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It’s happening again: the blooming of the summer snowflake viburnum shrub outside my study window; its fresh pointed leaves give way to showy blossoms preening in the sunshine and attracting honey bees and occasional sparrows. 

From a distance, the swirls of whiteness suggest a frigid season long since passed. When we had planted the shrub, then about three feet tall, I wondered how many springs I would delight in its flowering. I would find out.

For six winters, I had shivered as drenching rains and ice storms pommeled the shrub, encrusting its lower branches within snow banks next to the house—Even found myself speaking words of encouragement to it, knowing I would have to be patient and wait. And the summer snowflake viburnum continued kept coming back, only taller, larger, and filled with more blossoms.

Like the summer snowflake viburnum, I wonder how many more growth cycles I must experience before going home. I feel ready but more winters could still lie ahead, and with them, even deeper learning.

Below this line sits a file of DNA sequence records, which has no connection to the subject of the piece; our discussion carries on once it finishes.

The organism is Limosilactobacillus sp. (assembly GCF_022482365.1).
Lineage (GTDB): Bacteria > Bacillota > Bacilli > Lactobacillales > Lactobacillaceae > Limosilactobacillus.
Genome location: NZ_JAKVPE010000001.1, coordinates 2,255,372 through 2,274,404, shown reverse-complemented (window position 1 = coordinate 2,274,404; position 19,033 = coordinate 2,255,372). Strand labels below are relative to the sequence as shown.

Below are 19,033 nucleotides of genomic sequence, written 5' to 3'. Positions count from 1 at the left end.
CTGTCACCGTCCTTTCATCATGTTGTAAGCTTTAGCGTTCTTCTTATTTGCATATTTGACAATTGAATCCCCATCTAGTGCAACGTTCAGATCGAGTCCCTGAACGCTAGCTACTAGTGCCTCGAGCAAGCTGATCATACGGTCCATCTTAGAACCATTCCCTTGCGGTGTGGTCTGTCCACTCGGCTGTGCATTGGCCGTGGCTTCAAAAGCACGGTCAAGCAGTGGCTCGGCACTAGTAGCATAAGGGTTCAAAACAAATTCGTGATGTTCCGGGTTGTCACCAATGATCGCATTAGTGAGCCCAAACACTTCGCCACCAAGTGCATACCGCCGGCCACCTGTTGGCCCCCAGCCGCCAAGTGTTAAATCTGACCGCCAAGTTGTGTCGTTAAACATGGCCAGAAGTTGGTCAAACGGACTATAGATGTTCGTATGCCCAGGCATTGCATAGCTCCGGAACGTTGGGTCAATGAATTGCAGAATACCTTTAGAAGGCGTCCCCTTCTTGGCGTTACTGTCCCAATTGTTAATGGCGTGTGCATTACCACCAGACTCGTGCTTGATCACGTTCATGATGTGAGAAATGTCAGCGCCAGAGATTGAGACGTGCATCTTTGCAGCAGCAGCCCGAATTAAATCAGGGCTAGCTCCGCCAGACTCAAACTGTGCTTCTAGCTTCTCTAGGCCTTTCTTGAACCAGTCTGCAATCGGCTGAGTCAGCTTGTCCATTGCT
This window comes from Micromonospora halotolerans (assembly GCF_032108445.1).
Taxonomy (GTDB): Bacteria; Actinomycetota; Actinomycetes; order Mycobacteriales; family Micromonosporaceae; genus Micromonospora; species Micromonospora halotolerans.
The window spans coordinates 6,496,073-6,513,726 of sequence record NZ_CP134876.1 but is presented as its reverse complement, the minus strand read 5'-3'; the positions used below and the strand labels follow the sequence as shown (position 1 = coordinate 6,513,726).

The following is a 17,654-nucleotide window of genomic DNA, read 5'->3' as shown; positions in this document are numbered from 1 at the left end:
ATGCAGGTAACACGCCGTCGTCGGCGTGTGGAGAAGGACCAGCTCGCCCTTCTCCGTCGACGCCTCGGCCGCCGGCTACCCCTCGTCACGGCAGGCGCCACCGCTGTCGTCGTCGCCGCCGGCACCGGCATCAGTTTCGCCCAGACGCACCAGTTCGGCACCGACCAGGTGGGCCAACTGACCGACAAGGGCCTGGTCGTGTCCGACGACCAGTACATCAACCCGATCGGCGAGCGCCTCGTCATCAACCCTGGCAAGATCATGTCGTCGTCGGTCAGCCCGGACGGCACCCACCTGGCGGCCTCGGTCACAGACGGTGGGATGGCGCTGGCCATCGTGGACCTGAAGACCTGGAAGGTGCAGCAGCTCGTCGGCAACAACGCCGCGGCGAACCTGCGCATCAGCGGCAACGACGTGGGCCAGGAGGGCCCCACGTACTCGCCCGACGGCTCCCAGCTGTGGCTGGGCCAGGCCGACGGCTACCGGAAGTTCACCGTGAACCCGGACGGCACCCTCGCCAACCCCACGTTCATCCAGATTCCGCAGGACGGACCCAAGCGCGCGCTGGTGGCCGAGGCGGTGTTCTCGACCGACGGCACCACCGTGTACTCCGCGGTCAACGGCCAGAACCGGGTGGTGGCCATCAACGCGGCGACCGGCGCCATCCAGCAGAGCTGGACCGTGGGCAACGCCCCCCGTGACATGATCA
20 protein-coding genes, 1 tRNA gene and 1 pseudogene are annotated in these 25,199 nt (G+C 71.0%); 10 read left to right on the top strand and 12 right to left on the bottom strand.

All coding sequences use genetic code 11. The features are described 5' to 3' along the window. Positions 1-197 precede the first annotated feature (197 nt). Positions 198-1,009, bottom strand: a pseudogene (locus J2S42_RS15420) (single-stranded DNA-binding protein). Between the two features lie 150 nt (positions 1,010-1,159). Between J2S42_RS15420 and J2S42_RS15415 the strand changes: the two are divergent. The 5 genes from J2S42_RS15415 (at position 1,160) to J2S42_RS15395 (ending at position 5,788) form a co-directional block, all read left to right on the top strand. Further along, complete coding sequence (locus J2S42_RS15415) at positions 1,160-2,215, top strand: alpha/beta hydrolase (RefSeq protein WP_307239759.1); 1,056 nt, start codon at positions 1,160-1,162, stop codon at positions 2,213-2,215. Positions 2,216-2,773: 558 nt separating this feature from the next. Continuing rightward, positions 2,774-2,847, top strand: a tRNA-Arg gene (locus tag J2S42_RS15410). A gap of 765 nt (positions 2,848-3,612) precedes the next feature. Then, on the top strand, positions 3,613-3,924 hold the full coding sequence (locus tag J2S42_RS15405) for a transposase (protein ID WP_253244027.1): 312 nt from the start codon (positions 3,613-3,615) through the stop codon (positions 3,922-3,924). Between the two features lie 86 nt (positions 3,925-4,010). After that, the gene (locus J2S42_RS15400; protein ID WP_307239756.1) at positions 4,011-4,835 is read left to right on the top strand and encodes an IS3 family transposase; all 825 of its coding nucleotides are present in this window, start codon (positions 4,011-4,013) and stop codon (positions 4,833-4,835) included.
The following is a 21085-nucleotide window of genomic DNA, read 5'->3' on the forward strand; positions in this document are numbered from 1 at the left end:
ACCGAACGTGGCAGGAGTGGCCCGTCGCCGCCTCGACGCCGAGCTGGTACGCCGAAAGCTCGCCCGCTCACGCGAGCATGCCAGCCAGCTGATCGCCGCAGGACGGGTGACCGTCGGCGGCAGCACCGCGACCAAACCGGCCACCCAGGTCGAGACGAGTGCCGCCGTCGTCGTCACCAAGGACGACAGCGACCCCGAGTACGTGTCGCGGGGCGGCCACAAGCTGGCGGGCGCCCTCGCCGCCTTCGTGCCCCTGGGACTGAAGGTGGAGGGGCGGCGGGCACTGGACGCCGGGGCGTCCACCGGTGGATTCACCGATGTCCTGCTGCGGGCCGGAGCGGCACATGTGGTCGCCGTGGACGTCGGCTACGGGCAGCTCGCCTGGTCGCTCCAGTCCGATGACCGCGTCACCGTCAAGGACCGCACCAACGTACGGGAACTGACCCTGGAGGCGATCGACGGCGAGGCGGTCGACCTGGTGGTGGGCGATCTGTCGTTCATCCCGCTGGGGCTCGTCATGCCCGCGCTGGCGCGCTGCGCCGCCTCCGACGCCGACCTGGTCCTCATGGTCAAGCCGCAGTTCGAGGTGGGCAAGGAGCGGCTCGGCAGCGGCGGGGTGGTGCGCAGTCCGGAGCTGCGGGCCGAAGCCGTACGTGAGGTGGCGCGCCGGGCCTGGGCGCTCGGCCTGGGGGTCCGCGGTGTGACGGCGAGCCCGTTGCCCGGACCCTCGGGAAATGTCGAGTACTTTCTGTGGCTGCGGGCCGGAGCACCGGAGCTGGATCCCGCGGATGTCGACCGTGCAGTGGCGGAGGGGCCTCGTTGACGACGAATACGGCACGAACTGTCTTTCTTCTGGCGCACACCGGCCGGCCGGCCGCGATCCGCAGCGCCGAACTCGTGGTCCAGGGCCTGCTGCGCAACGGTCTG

We now begin our reflection upon the seven Great O Antiphons of Advent that begin on December 17. 

Note that each Antiphon opens with the exclamation of O! In its wake reverberate the explosion of discovery, the joy of wordlessness, and the silence of awe. Such may have been the experience of the composer of these ancient Antiphons while reflecting upon texts found in the book of Isaiah from which they were drawn.

O Wisdom, coming forth from the mouth of the Most High,

reaching from one end to the other,

mightily and sweetly ordering all things:

Come and teach us the way of prudence.

The first O Antiphon addresses the promised Messiah as Wisdom, influenced by Isaiah 11:2-3; 28-29.

Such Wisdom is identified with Spirit or the Hebrew word, ruah, meaning breath that first hovered over primeval waters in the book of Genesis. Within this breath emanates all creation, then, as well as now; its intent: harmony, communion, and bountiful joy. It’s always been that way. But sin/separateness has corroded our spiritual faculties and exiled us into one wilderness after another where nothing lives.

Bereft of ultimate meaning, we’ve everything to learn. The Antiphon concludes with a cry for help, in the imperative voice: Come teach … Only with willingness to accept ruah can begin the conversion of heart, critical to our evolving into a new creation. Ensuing dialogue with Him prompts the daily practice of Prudence or its modern equivalent, discernment.

That’s the rub: Discernment requires consciousness to use our Pause button when adhering to ruah’s direction, often contrary to our instinctual wants or demands, but we do it anyway. The desired change does occur.

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